Bennett To Spend Discretionary Funds On 'Content, Character, and Choice'
Washington--Secretary of Education William J. Bennett plans to spend about $2.3 million, most of the Education Department funds at his discretion, on activities that promote parental choice--such as pilot projects related to vouchers and tuition tax credits--as well as course content and character development, according to department documents.
Mr. Bennett's plans mark a sharp, if not unexpected, departure from the priorities set forth by his predecessor, Terrel H. Bell, who used the money in his discretionary account to support teacher-incentive initiatives and projects that fostered the integration of technology and education.
The Secretary would also be lending financial support to the extent possible to his main goals. In his first policy address as Secretary, delivered at the National Press Club in March, Mr. Bennett called the ''three C's"--content, character, and choice--"a new trilogy of ideas that ... must now supplement the three R's."
Mr. Bennett was to announce the funding priorities in the Federal Register this week. A draft of the announcement for the "Secretary's Discretionary Program--Field-Initiated Grants" was made available to Education Week.
Although applications will be due in mid-summer, money will probably not be available until the fall, department officials say. The $31.9- million in the Secretary's Discretionary Fund remains frozen by court order in a dispute involving federal funds for desegregation of Chicago's public schools. (The money to support the "three C's" is the amount in the fund not already earmarked for other purposes.)
The dispute, which the U.S. Su-preme Court last month declined to review, involves a federal district judge's order freezing the funds until the Education Department provides Chicago with $103.8 million in school-desegregation aid this year and similar amounts in subsequent years, under the terms of a 1980 consent decree in the school district's desegregation suit. (See Education Week, Oct. 3, 1984.)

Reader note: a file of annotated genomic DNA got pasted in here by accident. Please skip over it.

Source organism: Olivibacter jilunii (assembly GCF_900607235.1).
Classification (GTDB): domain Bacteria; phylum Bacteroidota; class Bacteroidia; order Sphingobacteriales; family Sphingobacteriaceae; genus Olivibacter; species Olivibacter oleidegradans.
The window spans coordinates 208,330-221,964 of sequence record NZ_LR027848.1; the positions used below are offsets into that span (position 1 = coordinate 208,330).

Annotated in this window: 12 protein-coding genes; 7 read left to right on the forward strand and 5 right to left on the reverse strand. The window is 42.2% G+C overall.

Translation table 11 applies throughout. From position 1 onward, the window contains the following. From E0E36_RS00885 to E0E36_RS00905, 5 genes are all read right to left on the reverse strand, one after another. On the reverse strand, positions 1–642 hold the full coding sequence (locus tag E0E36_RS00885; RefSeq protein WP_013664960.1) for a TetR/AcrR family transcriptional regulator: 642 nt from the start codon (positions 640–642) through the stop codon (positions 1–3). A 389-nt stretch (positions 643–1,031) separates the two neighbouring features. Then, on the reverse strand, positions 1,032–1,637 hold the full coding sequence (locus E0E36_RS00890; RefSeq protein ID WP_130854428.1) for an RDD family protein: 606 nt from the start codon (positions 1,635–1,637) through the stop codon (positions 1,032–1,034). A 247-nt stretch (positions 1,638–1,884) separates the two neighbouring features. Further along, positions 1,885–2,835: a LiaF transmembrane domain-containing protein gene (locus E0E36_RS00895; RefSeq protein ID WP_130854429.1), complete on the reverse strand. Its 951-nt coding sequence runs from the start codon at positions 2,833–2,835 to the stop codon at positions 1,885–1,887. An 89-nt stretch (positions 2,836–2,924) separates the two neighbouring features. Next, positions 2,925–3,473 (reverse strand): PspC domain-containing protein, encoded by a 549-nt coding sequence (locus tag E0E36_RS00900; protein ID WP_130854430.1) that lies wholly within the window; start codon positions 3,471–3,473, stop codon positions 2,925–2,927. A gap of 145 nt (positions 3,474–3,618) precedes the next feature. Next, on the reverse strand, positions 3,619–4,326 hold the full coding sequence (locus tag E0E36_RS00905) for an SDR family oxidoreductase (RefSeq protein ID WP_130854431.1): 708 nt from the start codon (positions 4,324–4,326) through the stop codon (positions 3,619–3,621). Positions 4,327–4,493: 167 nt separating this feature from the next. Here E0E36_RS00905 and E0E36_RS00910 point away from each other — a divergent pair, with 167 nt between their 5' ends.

A new ruling on the case by U.S. District Judge Marvin Aspen is expected this summer, according to a department lawyer.
In soliciting proposals on "evaluation, research, demonstration, planning, and dissemination" to promote parental choice, Mr. Bennett suggested nine areas of inquiry.
Besides state or local voucher and tax-credits initiatives, they include: a survey on questions relating to choice and the impact of increased parental involvement in education; special transportation services to facilitate parents' selection of schools; administrative procedures for allowing state and local education dollars to "follow" pupils; the prospects for greater equity for the disadvantaged through choice; and alternatives to help high-school dropouts and other "high-risk'' students.
Joining the ongoing debate on whether and how schools should transmit values, Mr. Bennett said he wants to fund projects that foster "wholesome" student character, including "love of country."
Schools, the draft says, should encourage "such qualities as thoughtfulness, kindness, honesty, respect for the law, knowing right from wrong, respect for parents and teachers, diligence, self-sacrifice, hard work, fairness, self-discipline, and love of country," according to the draft announcement.
The types of character-related projects that could receive money from the Secretary's fund would include these: the use of history, literature, or other academic subjects to promote character development; and the establishment of clear goals and policies that "respect and support values from the student's home" and encourage attendance, academic excellence, and an orderly, drug-free environment.
To improve curricular content--the "substance" of what students are taught--Mr. Bennett would finance activities to upgrade textbooks and teaching materials.
He also seeks "the development of projects that would allow the public to identify essential knowledge--for example, literary works or historical events that should be familiar to every child."
Moreover, his particular interests in content are American historical documents, literary classics, and "works central to the development of Western thought and civilization."
Acknowledging that the discretionary fund is limited, Mr. Bennett suggested these limits for grant requests: $25,000 for planning activities; $75,000 for evaluation, research, and dissemination; and $150,000 for demonstration projects.
The announcement for the Federal Register was written by a working group headed by Wendell L. Willkie 2nd, Mr. Bennett's chief of staff. Mr. Willkie was represented on the panel by Bruce Carnes, a special assistant to the Secretary. Other members represented the offices of the undersecretary; planning, budget, and evaluation; and elementary and secondary education.